Powered by MOMENTUM MEDIA
realestatebusiness logo

Subscribe to our newsletter

CBA customer to engage independent advocate over advice case

The family of a former Commonwealth Bank customer that claimed he had received poor quality personal financial advice from a bank teller, has decided to take the matter to plaintiff lawyers in an effort to retrieve the “thousands of dollars” lost, according to the family’s financial adviser.

Earlier this week, CBA denied claims that one of its bank staff members had provided bad personal advice to Raymond Kataryna, who passed away last year.

Mr Kataryna had sought compensation from CBA after he lost thousands of dollars as a result of putting a $500,000 cheque (from the sale of an investment property) into a cash account, instead of his superannuation.

He had claimed he was recommended the asset allocation. But CBA denies this, saying Mr Kataryna himself had directed the move.

Now, Mr Kataryna’s estate is set to involve plaintiff firm Shine Lawyers to try and get back what was lost, the family’s financial adviser Melinda Houghton of Houghton Strategic Solutions told Mortgage Business' sister title, ifa.

Advertisement
Advertisement

“We lodged a claim with FOS in 2014 because Mr Kataryna had gone into his branch to see his financial adviser. He was told his financial adviser wasn’t available and he could talk to another one,” Ms Houghton told ifa. 

“From there he was encouraged to put money into a bank account instead of the superannuation fund that his adviser had previously recommended. What that meant was that he lost a lot of money in capital gains tax and also in lost income from Centrelink.

“The bank is saying he didn’t see a financial planner on that day. [Mr Kataryna] was arguing he was told he was seeing a financial planner that day.”

Ms Houghton said Mr Kataryna’s attempts to resolve the issue via CBA’s Open Advice Review program were being blocked due to insufficient paperwork.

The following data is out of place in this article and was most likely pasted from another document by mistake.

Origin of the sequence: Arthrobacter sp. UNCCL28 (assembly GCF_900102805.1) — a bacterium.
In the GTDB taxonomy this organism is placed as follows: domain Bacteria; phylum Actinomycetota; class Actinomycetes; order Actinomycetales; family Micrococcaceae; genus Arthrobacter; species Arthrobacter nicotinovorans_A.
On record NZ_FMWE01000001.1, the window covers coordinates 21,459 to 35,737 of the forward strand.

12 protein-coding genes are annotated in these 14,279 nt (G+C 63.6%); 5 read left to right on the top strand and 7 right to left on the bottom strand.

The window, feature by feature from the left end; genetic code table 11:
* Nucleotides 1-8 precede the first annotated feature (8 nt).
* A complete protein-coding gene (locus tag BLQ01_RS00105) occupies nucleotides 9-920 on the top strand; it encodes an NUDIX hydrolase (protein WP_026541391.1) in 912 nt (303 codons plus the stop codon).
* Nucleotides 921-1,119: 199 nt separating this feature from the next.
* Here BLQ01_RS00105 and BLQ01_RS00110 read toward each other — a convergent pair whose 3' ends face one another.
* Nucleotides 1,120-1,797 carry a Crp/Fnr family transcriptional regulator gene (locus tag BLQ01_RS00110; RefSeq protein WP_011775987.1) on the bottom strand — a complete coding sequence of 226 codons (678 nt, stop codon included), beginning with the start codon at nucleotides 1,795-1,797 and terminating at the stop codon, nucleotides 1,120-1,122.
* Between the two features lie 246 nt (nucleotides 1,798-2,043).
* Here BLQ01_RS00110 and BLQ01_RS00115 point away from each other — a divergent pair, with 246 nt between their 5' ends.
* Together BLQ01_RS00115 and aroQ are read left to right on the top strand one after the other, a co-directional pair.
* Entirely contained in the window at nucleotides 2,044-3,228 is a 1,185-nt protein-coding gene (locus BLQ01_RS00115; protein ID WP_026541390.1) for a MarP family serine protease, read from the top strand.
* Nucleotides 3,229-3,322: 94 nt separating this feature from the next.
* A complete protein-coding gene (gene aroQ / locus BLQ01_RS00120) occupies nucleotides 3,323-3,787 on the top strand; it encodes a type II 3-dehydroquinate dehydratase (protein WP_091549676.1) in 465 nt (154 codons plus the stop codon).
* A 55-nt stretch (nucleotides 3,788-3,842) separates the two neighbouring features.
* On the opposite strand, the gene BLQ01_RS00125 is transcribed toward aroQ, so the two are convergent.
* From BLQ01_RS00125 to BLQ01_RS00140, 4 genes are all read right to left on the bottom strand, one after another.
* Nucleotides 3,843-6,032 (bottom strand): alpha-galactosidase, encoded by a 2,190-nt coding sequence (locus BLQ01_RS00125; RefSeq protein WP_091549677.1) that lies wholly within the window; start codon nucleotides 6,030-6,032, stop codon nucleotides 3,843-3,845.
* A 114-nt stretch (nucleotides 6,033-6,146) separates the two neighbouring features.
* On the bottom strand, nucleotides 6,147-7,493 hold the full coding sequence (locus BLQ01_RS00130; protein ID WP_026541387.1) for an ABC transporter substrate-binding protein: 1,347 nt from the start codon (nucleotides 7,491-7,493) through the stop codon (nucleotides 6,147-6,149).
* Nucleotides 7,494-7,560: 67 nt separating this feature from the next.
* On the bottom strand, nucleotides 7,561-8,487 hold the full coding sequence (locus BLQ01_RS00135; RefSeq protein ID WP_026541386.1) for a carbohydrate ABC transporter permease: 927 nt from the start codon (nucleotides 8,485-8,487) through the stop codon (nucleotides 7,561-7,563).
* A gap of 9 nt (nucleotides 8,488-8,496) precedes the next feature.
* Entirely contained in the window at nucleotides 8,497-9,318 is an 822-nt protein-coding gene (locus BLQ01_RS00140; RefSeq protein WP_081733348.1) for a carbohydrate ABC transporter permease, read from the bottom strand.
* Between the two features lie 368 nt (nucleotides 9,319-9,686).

CBA said earlier this week that there is no record of personal advice in this case because personal advice was never provided.

Ms Houghton said she cannot see how this is possible.

“How does a bank, a financial planning arm of a bank, have absolutely no records of a client? None? And how do they use that as saying he didn’t receive advice when he clearly did?” she said.

“My concern is that this is just one client. They’ve recently stated that ‘over 80 per cent of the customers who have had advice assessed through the Open Advice Review program, we have provided reassurance that the advice they received was appropriate for their circumstances’.

“My question would be ‘how many of those just didn't have any records?’”

[Related: Majors' mortgage customers drag down satisfaction levels]

 
CBA customer to engage independent advocate over advice case
mortgagebusiness

Latest News

Islamic Bank Australia has been granted a restricted banking licence from APRA. ...

In a move partly focused on guiding its approach towards diversity and inclusion, the non-bank has appointed Dr Jane Watts to its board. ...

The non-major bank has taken another leap towards the digital space, integrating its core platform to the cloud. ...

VIEW ALL

Join Australia's most informed brokers

Do you know which lenders are providing brokers and their customers with the best service?

Use this monthly data to make informed decisions about which lenders to use. Simply contribute to the survey and we'll send you the results directly to your inbox - completely free!

Do you think the new NSW property tax will help or hinder first home buyers?

Website Notifications

Get notifications in real-time for staying up to date with content that matters to you.